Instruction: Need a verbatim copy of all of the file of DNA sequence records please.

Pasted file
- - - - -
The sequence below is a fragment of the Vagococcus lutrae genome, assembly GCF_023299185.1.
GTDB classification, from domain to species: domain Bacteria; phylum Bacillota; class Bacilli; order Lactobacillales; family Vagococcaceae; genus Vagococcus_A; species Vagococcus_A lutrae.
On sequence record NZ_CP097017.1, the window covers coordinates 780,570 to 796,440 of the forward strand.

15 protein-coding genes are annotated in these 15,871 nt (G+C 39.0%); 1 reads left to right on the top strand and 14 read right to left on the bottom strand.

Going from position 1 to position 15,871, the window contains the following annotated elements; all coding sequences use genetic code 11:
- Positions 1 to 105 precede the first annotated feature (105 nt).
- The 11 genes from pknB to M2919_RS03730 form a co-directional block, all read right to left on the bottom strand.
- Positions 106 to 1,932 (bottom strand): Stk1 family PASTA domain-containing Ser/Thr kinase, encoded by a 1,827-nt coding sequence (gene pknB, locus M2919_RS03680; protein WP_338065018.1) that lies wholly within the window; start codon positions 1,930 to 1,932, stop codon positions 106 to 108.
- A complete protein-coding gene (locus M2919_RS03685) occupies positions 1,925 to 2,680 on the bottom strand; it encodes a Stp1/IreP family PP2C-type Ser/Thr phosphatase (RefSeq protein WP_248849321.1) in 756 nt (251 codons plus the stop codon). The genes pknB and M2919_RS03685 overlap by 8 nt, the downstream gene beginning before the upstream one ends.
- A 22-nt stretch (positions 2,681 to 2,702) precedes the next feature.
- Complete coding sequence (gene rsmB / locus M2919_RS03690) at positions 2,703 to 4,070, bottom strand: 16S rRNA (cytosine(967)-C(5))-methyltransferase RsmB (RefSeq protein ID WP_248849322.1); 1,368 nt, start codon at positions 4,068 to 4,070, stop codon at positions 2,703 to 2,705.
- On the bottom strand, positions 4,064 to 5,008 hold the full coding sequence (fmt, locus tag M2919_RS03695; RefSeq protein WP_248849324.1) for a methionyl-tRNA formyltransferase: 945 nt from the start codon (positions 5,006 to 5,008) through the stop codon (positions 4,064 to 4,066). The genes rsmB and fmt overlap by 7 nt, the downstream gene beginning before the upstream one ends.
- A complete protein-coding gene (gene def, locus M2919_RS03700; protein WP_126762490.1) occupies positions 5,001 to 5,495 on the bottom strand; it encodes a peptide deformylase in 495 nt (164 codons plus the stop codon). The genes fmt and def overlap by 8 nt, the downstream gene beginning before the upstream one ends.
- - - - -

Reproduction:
The sequence below is a fragment of the Vagococcus lutrae genome, assembly GCF_023299185.1.
GTDB classification, from domain to species: domain Bacteria; phylum Bacillota; class Bacilli; order Lactobacillales; family Vagococcaceae; genus Vagococcus_A; species Vagococcus_A lutrae.
On sequence record NZ_CP097017.1, the window covers coordinates 780,570 to 796,440 of the forward strand.

15 protein-coding genes are annotated in these 15,871 nt (G+C 39.0%); 1 reads left to right on the top strand and 14 read right to left on the bottom strand.

Going from position 1 to position 15,871, the window contains the following annotated elements; all coding sequences use genetic code 11:
- Positions 1 to 105 precede the first annotated feature (105 nt).
- The 11 genes from pknB to M2919_RS03730 form a co-directional block, all read right to left on the bottom strand.
- Positions 106 to 1,932 (bottom strand): Stk1 family PASTA domain-containing Ser/Thr kinase, encoded by a 1,827-nt coding sequence (gene pknB, locus M2919_RS03680; protein WP_338065018.1) that lies wholly within the window; start codon positions 1,930 to 1,932, stop codon positions 106 to 108.
- A complete protein-coding gene (locus M2919_RS03685) occupies positions 1,925 to 2,680 on the bottom strand; it encodes a Stp1/IreP family PP2C-type Ser/Thr phosphatase (RefSeq protein WP_248849321.1) in 756 nt (251 codons plus the stop codon). The genes pknB and M2919_RS03685 overlap by 8 nt, the downstream gene beginning before the upstream one ends.
- A 22-nt stretch (positions 2,681 to 2,702) precedes the next feature.
- Complete coding sequence (gene rsmB / locus M2919_RS03690) at positions 2,703 to 4,070, bottom strand: 16S rRNA (cytosine(967)-C(5))-methyltransferase RsmB (RefSeq protein ID WP_248849322.1); 1,368 nt, start codon at positions 4,068 to 4,070, stop codon at positions 2,703 to 2,705.
- On the bottom strand, positions 4,064 to 5,008 hold the full coding sequence (fmt, locus tag M2919_RS03695; RefSeq protein WP_248849324.1) for a methionyl-tRNA formyltransferase: 945 nt from the start codon (positions 5,006 to 5,008) through the stop codon (positions 4,064 to 4,066). The genes rsmB and fmt overlap by 7 nt, the downstream gene beginning before the upstream one ends.
- A complete protein-coding gene (gene def, locus M2919_RS03700; protein WP_126762490.1) occupies positions 5,001 to 5,495 on the bottom strand; it encodes a peptide deformylase in 495 nt (164 codons plus the stop codon). The genes fmt and def overlap by 8 nt, the downstream gene beginning before the upstream one ends.